Tommy Dorsey: Jammin'




Tommy Dorsey and His Orchestra


Stop, Look & Listen (RCA Victor 66792-2)

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Tommy Dorsey (trombone), Bud Freeman (tenor sax), Pee Wee Erwin (trumpet), Dave Tough (drums),

Joe Bauer, Andy Ferretti (trumpets); Les Jenkins, Red Bone (trombones); Johnny Mince (clarinet, alto sax); Fred Stulce, Mike Doty (alto saxophone), Dick Jones (piano), Carmen Mastren (guitar), Gene Traxler (string bass), Edythe Wright (vocal)


Recorded: New York, March 17, 1937


Rating: 85/100 (learn more)

“Jammin’,” an undeservedly obscure offering from Dorsey’s pre-Sy Oliver band, opens compellingly with Dorsey’s gruff, hot tone essaying the workmanlike melody. He is answered after eight measures by an extremely compact-sounding ensemble highlighted by a clarinet-led sax section, lending the kind of attractive reed countermelodies common to Bob Crosby’s and (a few years later) Jack Teagarden’s orchestras. Wright chants the rather silly lyric with flatfooted charm, aided and abetted by Dave Tough’s outstanding drumming. The clincher is the third chorus where Dorsey’s band within, the Clambake Seven, takes over, building to a marvelous peak sparked by Tough and the arm-swinging bass of Gene Traxler. The full ensemble, back for the final chorus, returns us to that peak again before nearly screeching to a halt, bringing “Jammin’ and the listener to a well-earned rest.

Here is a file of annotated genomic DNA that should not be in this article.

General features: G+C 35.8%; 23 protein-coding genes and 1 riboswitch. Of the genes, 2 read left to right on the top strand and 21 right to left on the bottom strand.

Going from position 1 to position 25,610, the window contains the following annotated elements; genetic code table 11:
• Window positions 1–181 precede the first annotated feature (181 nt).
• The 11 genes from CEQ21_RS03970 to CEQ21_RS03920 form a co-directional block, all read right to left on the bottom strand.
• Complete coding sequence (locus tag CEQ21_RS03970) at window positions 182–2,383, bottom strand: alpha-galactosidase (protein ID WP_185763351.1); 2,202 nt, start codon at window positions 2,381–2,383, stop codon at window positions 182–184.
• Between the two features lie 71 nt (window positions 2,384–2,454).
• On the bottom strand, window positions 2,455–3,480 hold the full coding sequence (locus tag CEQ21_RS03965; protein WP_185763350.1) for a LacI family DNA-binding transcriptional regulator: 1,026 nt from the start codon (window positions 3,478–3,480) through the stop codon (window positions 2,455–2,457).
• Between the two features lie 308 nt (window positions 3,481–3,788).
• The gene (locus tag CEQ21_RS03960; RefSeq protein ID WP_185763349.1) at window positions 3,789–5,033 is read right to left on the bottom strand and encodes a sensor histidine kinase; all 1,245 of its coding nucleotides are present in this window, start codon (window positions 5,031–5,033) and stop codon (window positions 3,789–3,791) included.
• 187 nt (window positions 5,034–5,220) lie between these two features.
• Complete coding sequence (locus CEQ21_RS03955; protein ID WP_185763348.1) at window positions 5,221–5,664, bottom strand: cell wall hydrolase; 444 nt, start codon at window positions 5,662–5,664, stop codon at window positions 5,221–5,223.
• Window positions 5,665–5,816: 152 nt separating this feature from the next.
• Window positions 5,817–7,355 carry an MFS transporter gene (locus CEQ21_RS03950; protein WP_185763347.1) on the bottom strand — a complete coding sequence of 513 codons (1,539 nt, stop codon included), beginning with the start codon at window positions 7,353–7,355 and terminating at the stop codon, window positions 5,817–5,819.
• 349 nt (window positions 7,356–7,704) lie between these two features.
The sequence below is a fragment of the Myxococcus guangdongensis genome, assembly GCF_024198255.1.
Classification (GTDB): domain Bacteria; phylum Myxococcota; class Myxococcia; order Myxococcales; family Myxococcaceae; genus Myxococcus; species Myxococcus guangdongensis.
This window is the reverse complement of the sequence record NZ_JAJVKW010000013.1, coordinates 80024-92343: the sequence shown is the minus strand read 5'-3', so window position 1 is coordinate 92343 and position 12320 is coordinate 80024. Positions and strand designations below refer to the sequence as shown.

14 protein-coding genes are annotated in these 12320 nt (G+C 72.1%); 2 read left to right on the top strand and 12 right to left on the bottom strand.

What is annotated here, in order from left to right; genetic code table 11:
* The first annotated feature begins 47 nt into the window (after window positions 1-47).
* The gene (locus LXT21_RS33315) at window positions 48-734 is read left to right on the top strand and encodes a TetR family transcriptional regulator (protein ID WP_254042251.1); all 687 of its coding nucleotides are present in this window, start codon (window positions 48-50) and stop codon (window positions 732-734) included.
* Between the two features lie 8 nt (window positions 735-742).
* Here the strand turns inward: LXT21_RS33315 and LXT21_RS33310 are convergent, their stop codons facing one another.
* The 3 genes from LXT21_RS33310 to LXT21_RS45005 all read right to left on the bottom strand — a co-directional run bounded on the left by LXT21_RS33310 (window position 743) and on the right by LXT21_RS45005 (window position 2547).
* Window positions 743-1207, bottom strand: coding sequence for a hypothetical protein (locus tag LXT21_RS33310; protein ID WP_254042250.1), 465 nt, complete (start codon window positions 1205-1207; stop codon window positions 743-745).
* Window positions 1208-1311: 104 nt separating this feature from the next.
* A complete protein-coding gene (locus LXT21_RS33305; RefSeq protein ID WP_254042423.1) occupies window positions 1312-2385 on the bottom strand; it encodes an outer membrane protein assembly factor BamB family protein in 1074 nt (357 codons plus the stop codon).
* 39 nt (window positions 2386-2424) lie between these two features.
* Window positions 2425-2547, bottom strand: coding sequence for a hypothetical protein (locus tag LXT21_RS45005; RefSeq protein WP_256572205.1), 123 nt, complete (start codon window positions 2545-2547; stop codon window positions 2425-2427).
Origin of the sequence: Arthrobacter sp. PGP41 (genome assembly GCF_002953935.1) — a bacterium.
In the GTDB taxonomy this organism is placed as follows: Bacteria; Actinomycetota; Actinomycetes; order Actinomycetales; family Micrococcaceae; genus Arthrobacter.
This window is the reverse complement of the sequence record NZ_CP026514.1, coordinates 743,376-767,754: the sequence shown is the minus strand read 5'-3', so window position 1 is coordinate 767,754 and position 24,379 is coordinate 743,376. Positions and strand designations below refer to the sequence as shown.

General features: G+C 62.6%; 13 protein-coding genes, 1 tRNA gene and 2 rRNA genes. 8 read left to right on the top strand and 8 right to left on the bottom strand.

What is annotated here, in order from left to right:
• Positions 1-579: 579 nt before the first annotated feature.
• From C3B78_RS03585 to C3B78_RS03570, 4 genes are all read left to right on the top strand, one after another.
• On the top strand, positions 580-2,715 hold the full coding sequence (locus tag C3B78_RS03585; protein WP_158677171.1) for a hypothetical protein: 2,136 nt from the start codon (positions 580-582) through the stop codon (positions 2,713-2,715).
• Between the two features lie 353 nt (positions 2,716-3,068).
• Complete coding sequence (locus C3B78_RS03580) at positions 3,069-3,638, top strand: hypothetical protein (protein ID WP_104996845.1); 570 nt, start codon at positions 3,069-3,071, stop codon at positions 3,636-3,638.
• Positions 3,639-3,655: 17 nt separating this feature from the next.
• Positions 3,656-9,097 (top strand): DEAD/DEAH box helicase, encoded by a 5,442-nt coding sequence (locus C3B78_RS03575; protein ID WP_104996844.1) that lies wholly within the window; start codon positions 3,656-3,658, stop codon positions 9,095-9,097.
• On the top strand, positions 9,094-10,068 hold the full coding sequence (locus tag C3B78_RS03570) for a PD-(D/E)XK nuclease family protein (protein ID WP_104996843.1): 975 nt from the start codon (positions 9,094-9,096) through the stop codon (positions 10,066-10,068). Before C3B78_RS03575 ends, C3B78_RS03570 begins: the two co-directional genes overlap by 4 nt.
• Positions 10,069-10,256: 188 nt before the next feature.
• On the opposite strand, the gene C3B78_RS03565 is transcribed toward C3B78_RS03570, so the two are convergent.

Reviewer: David Sager

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